Furthermore, serum creatinine concentrations significantly increased after the corn oil supplementation for 3 months, while not significantly changed after the fish oil intervention. This “negative” effect of the corn oil on serum creatinine may be associated with the higher levels of plasma linoleic acid. Our finding was different from the finding of Wong CY and colleagues . They found that 3 months of daily 4 g of fish oil supplement decreased serum creatinine concentrations by 3.3 μmol/L compared with olive oil supplement in patients with T2DM . The paradoxical conclusion may attribute to the different participants. Our subjects were adults with NAFLD accompanied with hyperlipidemia with a mean age of 45 years. The patients participated in Wong’s study were adults with T2DM with a mean age of 60 years, those may have potential kidney dysfunctions even without observed clinical manifestations. Fish oil supplement may easily perform the beneficial effects on the kidney functions in people with potential dysfunctions in kidney. Overall, 4 g of fish oil supplementation for 3 months did not harm the kidney function in the above people.
Our study has several limitations. First, the patients with NAFLD used in this study were only diagnosed by B ultrasonic testing and not by liver biopsy or magnetic resonance image (MRI). The reasons for the use of abdominal ultrasonography examination to diagnose NAFLD were that it was noninvasive and our volunteers did not accept liver biopsy. In addition, the cost of MRI was very expensive. Secondly, we did not assess the effect of fish oil on the liver fat content. Previous studies had concluded that fish oil had the ability to decrease the liver fat content. A meta-analysis included 9 clinical studies and conducted by Parker et al found that LC-ω3s consumption effectively reduced the liver fat . Thirdly, we only assessed the hepatitis B and/or C infection of participants by enquiring infection history, instead of testing antibody or antigen levels. Any people with a history of the hepatitis B and/or C infection were excluded from the trial according to the protocol. However, the method of the hepatitis B and/or C infection test may not change our conclusion significantly. Finally, the short duration could not demonstrate the long-term effects of fish oil consumption in adults with NAFLD. Further studies are needed to confirm the findings in the current study.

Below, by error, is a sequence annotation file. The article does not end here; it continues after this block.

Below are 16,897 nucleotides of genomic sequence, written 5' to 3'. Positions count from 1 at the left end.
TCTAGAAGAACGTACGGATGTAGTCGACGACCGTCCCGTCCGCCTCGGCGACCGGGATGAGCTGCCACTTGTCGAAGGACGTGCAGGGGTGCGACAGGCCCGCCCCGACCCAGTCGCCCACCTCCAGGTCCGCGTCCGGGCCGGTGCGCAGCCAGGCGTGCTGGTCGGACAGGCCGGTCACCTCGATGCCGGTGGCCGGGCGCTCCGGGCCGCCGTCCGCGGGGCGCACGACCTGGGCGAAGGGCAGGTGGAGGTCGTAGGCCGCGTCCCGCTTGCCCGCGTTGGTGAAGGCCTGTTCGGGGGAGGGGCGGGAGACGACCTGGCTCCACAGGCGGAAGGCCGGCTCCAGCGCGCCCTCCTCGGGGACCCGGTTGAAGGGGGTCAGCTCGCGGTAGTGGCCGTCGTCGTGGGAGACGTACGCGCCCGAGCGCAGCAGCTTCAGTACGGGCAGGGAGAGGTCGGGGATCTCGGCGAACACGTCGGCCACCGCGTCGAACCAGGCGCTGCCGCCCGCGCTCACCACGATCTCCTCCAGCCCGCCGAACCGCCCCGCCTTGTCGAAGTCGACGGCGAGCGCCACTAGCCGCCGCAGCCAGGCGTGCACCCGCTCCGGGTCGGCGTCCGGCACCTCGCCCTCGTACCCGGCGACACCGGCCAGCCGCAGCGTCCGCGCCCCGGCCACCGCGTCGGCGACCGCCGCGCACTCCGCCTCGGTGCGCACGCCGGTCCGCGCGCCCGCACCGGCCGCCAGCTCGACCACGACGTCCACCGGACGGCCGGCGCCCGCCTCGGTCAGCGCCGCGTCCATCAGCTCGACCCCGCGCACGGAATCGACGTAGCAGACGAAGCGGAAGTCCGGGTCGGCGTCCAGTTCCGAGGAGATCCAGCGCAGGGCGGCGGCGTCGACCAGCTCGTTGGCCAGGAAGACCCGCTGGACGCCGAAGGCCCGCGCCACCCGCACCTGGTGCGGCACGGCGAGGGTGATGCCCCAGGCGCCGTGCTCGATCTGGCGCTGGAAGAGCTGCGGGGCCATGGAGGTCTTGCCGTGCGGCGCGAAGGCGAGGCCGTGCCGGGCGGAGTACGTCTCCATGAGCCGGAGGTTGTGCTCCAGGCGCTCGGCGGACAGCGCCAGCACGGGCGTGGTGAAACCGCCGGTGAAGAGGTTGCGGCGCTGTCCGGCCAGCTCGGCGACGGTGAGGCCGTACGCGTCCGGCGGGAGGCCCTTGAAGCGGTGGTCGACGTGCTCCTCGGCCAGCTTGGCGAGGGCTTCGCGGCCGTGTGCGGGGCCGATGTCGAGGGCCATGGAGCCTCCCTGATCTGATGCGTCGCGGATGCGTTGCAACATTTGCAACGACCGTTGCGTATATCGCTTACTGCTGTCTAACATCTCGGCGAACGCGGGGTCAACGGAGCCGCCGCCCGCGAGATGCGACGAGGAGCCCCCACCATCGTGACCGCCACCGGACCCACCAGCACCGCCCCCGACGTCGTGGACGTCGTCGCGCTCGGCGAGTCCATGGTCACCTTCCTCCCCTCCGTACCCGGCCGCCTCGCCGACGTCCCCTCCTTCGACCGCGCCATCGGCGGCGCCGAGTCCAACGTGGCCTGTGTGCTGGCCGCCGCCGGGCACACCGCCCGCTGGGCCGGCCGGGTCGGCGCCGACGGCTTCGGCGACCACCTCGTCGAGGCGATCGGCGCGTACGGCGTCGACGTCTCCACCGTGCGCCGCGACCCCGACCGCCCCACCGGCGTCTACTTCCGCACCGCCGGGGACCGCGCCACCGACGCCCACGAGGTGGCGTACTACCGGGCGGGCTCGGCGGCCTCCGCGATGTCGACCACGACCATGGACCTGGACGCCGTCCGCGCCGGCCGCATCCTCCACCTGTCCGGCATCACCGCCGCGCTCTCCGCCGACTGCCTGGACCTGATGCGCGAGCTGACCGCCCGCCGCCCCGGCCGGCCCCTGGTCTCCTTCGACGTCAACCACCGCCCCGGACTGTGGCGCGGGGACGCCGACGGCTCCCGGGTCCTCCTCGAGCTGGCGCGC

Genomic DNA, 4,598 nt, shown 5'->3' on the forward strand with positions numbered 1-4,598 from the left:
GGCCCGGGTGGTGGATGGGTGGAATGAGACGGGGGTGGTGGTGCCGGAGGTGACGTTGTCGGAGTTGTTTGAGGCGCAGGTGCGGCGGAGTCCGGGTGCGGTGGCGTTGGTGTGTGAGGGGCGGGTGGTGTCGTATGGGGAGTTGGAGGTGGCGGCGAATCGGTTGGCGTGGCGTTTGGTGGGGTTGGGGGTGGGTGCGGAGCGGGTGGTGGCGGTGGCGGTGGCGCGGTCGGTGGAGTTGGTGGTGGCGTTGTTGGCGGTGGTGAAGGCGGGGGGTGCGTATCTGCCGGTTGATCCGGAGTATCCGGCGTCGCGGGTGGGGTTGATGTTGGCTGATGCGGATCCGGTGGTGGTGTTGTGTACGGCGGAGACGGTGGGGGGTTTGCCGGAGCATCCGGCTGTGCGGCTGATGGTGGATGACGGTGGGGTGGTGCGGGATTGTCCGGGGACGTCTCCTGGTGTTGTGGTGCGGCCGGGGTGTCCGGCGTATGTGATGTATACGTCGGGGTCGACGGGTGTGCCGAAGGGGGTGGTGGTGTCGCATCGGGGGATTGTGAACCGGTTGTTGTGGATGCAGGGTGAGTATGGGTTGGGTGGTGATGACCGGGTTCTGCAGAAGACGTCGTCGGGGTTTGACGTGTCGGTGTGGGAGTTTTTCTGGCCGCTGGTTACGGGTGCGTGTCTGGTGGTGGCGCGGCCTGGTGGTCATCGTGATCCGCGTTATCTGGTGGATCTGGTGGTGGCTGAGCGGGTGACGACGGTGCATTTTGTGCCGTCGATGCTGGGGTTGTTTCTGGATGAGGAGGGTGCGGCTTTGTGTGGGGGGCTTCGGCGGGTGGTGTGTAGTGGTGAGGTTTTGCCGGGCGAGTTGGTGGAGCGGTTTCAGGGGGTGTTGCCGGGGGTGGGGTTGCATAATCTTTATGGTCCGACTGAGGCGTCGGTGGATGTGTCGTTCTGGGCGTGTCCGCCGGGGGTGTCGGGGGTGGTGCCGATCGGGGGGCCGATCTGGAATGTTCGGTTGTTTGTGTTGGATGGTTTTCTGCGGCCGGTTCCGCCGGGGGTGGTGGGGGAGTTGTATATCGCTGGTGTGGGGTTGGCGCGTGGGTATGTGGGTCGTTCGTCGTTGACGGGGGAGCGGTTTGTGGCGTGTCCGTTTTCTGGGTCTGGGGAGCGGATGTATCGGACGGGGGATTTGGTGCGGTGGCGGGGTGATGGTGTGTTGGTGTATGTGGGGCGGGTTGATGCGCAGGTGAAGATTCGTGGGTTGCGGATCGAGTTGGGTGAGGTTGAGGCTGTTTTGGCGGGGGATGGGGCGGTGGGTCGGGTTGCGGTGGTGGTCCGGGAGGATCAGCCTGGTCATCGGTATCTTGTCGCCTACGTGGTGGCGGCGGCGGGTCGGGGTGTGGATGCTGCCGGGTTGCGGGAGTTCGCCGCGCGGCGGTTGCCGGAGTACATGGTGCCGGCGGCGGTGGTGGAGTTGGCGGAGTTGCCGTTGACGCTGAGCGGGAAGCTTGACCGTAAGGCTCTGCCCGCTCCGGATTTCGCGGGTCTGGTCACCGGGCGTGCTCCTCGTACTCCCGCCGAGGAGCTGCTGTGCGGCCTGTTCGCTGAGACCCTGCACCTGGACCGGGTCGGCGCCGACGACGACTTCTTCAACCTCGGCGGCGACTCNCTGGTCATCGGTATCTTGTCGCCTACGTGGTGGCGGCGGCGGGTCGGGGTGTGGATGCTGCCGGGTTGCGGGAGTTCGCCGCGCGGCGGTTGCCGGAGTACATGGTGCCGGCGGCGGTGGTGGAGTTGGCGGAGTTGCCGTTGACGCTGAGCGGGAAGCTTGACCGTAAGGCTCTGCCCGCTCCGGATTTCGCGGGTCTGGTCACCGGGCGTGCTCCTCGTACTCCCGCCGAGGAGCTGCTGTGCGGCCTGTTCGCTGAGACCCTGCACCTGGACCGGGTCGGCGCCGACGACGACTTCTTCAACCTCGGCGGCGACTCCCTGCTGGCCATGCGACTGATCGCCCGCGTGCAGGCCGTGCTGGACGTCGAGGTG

Fish oil supplements (4 g) for 3 months improved lipid and glucose levels, liver function and the circulating biomarkers FGF21 and CK18 fragment, and performed anti-inflammation functions in patients with NAFLD associated with hyperlipidemia. The effects of fish oil on lipid and glucose levels and liver functions were positively correlated with the reductions of FGF21 and prostaglandin E2. Our findings suggest that supplementation with fish oil can have benefits in the treatment of metabolic abnormalities associated with NAFLD.
S1 CONSORT Checklist. CONSORT 2010 checklist.
Conceived and designed the experiments: YQ QYZ MTM. Performed the experiments: YQ YZ SHC LR XL Zeng YW JLC CK FRS. Analyzed the data: YQ YZ. Contributed reagents/materials/analysis tools: XL Zhao. Wrote the paper: YQ YZ QYZ.